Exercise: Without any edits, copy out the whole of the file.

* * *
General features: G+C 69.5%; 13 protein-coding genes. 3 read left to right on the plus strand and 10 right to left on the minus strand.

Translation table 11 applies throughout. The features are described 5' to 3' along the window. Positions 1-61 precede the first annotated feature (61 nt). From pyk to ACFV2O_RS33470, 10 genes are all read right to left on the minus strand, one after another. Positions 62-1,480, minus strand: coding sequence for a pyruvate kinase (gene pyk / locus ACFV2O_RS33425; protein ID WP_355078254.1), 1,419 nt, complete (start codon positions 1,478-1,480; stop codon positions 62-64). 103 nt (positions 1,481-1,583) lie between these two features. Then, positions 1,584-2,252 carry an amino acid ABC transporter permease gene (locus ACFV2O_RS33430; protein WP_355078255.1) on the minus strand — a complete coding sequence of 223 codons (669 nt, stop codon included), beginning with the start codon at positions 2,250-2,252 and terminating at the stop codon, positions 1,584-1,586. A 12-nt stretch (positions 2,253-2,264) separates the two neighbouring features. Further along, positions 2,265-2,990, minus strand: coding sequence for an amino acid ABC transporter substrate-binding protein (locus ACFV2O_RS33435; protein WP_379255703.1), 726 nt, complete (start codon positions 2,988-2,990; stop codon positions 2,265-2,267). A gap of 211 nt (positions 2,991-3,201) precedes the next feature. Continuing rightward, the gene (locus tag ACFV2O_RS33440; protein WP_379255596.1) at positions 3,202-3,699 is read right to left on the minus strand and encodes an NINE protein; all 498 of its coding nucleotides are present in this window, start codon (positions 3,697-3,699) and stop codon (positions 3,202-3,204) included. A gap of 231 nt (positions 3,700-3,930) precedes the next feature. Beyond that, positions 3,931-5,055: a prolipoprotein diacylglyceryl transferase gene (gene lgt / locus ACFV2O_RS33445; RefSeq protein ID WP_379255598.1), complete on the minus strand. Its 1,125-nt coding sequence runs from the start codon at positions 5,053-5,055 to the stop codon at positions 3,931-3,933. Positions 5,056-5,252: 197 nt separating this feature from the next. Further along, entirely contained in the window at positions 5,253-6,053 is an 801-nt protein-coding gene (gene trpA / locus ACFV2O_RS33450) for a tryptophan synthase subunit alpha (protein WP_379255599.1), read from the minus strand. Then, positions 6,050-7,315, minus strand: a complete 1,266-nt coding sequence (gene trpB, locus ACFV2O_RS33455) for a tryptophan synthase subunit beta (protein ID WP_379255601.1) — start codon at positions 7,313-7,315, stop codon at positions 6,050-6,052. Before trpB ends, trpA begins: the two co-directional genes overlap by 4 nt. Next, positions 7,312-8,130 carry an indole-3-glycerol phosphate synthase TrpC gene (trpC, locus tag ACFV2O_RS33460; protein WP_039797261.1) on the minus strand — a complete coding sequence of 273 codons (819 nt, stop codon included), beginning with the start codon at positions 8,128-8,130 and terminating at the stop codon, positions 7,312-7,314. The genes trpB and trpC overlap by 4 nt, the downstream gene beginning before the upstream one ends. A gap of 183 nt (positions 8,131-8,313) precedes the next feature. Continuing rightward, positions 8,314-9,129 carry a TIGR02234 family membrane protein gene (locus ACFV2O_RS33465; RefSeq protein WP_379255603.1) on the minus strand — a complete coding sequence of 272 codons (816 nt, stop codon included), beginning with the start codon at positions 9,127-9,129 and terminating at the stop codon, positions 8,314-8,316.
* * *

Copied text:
General features: G+C 69.5%; 13 protein-coding genes. 3 read left to right on the plus strand and 10 right to left on the minus strand.

Translation table 11 applies throughout. The features are described 5' to 3' along the window. Positions 1-61 precede the first annotated feature (61 nt). From pyk to ACFV2O_RS33470, 10 genes are all read right to left on the minus strand, one after another. Positions 62-1,480, minus strand: coding sequence for a pyruvate kinase (gene pyk / locus ACFV2O_RS33425; protein ID WP_355078254.1), 1,419 nt, complete (start codon positions 1,478-1,480; stop codon positions 62-64). 103 nt (positions 1,481-1,583) lie between these two features. Then, positions 1,584-2,252 carry an amino acid ABC transporter permease gene (locus ACFV2O_RS33430; protein WP_355078255.1) on the minus strand — a complete coding sequence of 223 codons (669 nt, stop codon included), beginning with the start codon at positions 2,250-2,252 and terminating at the stop codon, positions 1,584-1,586. A 12-nt stretch (positions 2,253-2,264) separates the two neighbouring features. Further along, positions 2,265-2,990, minus strand: coding sequence for an amino acid ABC transporter substrate-binding protein (locus ACFV2O_RS33435; protein WP_379255703.1), 726 nt, complete (start codon positions 2,988-2,990; stop codon positions 2,265-2,267). A gap of 211 nt (positions 2,991-3,201) precedes the next feature. Continuing rightward, the gene (locus tag ACFV2O_RS33440; protein WP_379255596.1) at positions 3,202-3,699 is read right to left on the minus strand and encodes an NINE protein; all 498 of its coding nucleotides are present in this window, start codon (positions 3,697-3,699) and stop codon (positions 3,202-3,204) included. A gap of 231 nt (positions 3,700-3,930) precedes the next feature. Beyond that, positions 3,931-5,055: a prolipoprotein diacylglyceryl transferase gene (gene lgt / locus ACFV2O_RS33445; RefSeq protein ID WP_379255598.1), complete on the minus strand. Its 1,125-nt coding sequence runs from the start codon at positions 5,053-5,055 to the stop codon at positions 3,931-3,933. Positions 5,056-5,252: 197 nt separating this feature from the next. Further along, entirely contained in the window at positions 5,253-6,053 is an 801-nt protein-coding gene (gene trpA / locus ACFV2O_RS33450) for a tryptophan synthase subunit alpha (protein WP_379255599.1), read from the minus strand. Then, positions 6,050-7,315, minus strand: a complete 1,266-nt coding sequence (gene trpB, locus ACFV2O_RS33455) for a tryptophan synthase subunit beta (protein ID WP_379255601.1) — start codon at positions 7,313-7,315, stop codon at positions 6,050-6,052. Before trpB ends, trpA begins: the two co-directional genes overlap by 4 nt. Next, positions 7,312-8,130 carry an indole-3-glycerol phosphate synthase TrpC gene (trpC, locus tag ACFV2O_RS33460; protein WP_039797261.1) on the minus strand — a complete coding sequence of 273 codons (819 nt, stop codon included), beginning with the start codon at positions 8,128-8,130 and terminating at the stop codon, positions 7,312-7,314. The genes trpB and trpC overlap by 4 nt, the downstream gene beginning before the upstream one ends. A gap of 183 nt (positions 8,131-8,313) precedes the next feature. Continuing rightward, positions 8,314-9,129 carry a TIGR02234 family membrane protein gene (locus ACFV2O_RS33465; RefSeq protein WP_379255603.1) on the minus strand — a complete coding sequence of 272 codons (816 nt, stop codon included), beginning with the start codon at positions 9,127-9,129 and terminating at the stop codon, positions 8,314-8,316.